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Contact: Janine L. Quijano, MD janinequijanoMD@gmail.com

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St. Luke's Medical Center Recruiting
Quezon City, NCR, Philippines
Contact: Quijano       janinequijanoMD@gmail.com   
Sponsors and Collaborators
Philippine Dermatological Society
St. Luke's Medical Center
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Study Director: Mia Angela C Verzosa, MD St. Luke's Medical Center
Principal Investigator: Pearl Weena Marie E Sabido, MD St. Luke's Medical Center
Principal Investigator: Janine L. Quijano, MD St. Luke's Medical Center
Craft N, Lee PK, Zipoli MT, Weinberg AN, Swartz MN, Johnson RA. "Superficial cutaneous infections and pyodermas." Ftizpatrick's Dermatology in General Medicine, 7th ed. Ed. Wolff K, et al. USA: McGraw-Hill Companies, 2008. 1694-1709.
Pineda-Rebong AM, Tan JGB. Comparison of 2% oxytetracycline ointment with 2% mupirocin ointment and 2% sodium fusidate ointment in the treatment of impetigo in children: a preliminary report. J Phil Dermatol Soc 2011 May;20(1):21-4.
Anibijuwon II, Udeze AO. Antimicrobial activity of Carica papaya (pawpaw) leaf on some pathogenic organisms of clinical origin from south-western Nigeria. Ethnobotanical Leaflets 2009;13:850-64.
Mahmood AA, Sihdik K, Salmah I. Wound healing activity of Carica papaya L. aqueous leaf extracts in rats. International Journal of Molecular Medicine and Advance Sciences 2005;1(4):398-401.
Buensalido JS, Dimagiba TE. The efficacy and safety of 1.5% carica papaya latex cream compared to 2% ketoconazole cream and vehicle in the treatment of tinea corporis: A randomized, double blind, controlled trial. J Phil Dermatol Soc 2011 May;20(1):15-20.
Canoy-Valencia H, King-Joanino SVB. An in vitro study of the therapeutic effects of Carica papaya against superficial pyodermas. Makati Medical Center Proceedings 1996;10:21-3.
Ablang AMJ, Nuguid AS. In vitro activity of Carica papaya powdered extract alone and in combination with penicillin against clinical isolates of Streptococcus pyogenes. Makati Medical Center Proceedings 2000;14:11-5.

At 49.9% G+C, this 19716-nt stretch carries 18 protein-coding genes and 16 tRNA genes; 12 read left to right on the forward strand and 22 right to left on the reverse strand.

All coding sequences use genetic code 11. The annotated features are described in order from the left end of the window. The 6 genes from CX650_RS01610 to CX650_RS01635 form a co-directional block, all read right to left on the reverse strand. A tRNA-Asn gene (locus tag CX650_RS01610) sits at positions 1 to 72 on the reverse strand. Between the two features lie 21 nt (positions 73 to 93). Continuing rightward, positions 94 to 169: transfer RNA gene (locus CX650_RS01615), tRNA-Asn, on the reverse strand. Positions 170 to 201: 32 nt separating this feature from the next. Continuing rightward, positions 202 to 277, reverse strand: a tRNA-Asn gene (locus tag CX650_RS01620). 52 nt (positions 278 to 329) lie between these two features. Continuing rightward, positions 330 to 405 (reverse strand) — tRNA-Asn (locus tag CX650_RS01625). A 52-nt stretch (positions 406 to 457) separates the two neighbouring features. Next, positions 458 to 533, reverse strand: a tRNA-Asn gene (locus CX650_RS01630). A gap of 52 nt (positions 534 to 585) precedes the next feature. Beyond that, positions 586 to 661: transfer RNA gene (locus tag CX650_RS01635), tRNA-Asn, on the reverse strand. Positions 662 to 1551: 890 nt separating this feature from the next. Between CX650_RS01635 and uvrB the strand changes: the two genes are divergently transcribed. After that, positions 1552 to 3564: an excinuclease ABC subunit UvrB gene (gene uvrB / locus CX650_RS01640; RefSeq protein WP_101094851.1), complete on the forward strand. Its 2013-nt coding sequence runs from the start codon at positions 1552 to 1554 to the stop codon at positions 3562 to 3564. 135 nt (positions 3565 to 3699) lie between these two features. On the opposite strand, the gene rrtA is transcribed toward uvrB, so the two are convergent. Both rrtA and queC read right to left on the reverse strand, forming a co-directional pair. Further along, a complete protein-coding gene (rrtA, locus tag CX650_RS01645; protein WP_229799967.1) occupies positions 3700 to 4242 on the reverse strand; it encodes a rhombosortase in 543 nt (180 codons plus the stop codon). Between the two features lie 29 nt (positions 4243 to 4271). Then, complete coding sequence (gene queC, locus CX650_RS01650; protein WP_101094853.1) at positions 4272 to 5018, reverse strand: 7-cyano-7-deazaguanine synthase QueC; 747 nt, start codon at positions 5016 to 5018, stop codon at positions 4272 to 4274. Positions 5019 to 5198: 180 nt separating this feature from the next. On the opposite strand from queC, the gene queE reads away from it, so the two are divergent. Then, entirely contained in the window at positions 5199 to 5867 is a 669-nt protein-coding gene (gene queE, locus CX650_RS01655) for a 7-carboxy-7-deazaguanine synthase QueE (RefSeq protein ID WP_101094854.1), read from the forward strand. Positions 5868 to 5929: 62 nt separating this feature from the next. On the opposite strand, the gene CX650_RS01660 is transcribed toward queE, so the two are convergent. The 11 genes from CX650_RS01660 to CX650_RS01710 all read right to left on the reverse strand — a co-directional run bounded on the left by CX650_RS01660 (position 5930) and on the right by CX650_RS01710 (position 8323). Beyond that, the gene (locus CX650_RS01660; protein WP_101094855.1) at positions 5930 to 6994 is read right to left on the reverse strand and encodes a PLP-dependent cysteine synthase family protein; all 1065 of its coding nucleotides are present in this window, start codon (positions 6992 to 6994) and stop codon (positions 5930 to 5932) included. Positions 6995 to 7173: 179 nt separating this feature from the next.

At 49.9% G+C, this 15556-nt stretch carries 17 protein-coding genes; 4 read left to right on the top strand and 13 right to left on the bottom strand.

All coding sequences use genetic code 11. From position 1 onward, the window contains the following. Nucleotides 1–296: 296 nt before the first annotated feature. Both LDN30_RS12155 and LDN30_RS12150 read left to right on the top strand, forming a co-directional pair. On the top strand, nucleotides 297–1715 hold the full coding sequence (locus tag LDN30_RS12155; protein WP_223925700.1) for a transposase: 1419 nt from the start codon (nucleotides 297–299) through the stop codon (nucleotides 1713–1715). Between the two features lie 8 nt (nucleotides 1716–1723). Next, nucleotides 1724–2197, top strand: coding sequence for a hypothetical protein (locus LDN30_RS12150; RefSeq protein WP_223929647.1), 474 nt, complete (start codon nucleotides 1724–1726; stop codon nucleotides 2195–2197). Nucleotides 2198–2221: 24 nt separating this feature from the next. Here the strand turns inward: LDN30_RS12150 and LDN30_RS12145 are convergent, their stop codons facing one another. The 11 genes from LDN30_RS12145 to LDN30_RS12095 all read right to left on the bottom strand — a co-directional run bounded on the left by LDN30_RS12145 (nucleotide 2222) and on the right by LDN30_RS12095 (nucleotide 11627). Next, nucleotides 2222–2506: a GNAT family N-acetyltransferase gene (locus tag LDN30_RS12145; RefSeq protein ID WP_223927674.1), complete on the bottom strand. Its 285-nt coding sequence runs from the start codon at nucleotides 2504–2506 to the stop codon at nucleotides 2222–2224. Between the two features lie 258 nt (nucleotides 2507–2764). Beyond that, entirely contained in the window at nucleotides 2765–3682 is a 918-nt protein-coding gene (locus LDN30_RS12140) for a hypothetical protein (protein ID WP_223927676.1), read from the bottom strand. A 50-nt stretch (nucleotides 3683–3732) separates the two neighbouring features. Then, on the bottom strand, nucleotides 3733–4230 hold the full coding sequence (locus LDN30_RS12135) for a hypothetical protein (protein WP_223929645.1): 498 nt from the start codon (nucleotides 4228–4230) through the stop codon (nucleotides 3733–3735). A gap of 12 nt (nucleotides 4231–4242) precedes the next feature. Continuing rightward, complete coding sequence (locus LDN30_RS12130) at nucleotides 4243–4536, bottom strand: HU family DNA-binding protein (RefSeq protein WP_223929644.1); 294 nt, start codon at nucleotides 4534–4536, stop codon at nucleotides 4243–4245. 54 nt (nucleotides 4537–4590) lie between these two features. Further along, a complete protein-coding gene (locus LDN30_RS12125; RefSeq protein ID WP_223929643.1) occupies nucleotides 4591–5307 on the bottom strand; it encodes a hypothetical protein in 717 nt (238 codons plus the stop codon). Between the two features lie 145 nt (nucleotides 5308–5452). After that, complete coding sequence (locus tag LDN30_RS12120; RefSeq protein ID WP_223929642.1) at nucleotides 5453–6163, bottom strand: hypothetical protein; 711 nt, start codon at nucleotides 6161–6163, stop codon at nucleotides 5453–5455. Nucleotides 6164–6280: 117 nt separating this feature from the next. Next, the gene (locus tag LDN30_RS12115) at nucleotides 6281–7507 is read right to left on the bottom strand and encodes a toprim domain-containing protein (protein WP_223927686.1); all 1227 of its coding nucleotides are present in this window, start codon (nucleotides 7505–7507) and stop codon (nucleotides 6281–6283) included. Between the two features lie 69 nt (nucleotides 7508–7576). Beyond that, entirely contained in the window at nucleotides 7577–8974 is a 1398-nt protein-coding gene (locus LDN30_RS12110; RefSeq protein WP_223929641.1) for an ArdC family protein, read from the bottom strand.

Doughari JH, Elmahmood AM, Manzara S. Studies on the antibacterial activity of root extracts of Carica papaya L. African Journal of Microbiology Research 2007 August:37-41.
Okechukwu RI, Obasi KO, Nnoli MC, Ukaoma AA. Antimicrobial properties and preliminary phytochemical analysis of Carica papaya leaf. Advances in Science and Technology 2010;4(1):45-8.
Suresh K, Deepa P, Harisaranraj R, Achudhan V. Antimicrobial and phytochemical investication of the Carica papaya L., Cynodon dactylon (L.) Pers., Euphorbia herta L. Melia azedarach L., and Psidium guajava L. Ethnobotanical Leaflets 2008;12:1184-91.
Celis MA, Verallo-Rowell VM. Carica papaya versus Fucidin cream in the treatment of superficial pyodermas in pediatric patients: A double blind study. (Unpublished, 1996).
Oduola T, Adeniyi FAA, Ogunyemi EO, Bello IS, Idowu TO, Subair HG. Toxicity studies on an unripe Carica papaya aqueous extract: biochemical and haematological effects in wistar albino rats. Journal of Medicinal Plants Research 2007 August;1(1):1-4.

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Responsible Party: Pearl Weena Marie Sabido, Dr., Philippine Dermatological Society
ClinicalTrials.gov Identifier: NCT01943136    
Other Study ID Numbers: Papaya for impetigo
First Posted: September 16, 2013    Key Record Dates
Last Update Posted: December 19, 2013
Last Verified: December 2013
Keywords provided by Pearl Weena Marie Sabido, Philippine Dermatological Society:
papaya extract ointment
Additional relevant MeSH terms:
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Staphylococcal Skin Infections
Staphylococcal Infections
Gram-Positive Bacterial Infections
Bacterial Infections
Bacterial Infections and Mycoses
Streptococcal Infections
Skin Diseases, Bacterial
Skin Diseases, Infectious
Skin Diseases
Anti-Bacterial Agents
Anti-Infective Agents
Protein Synthesis Inhibitors
Enzyme Inhibitors
Molecular Mechanisms of Pharmacological Action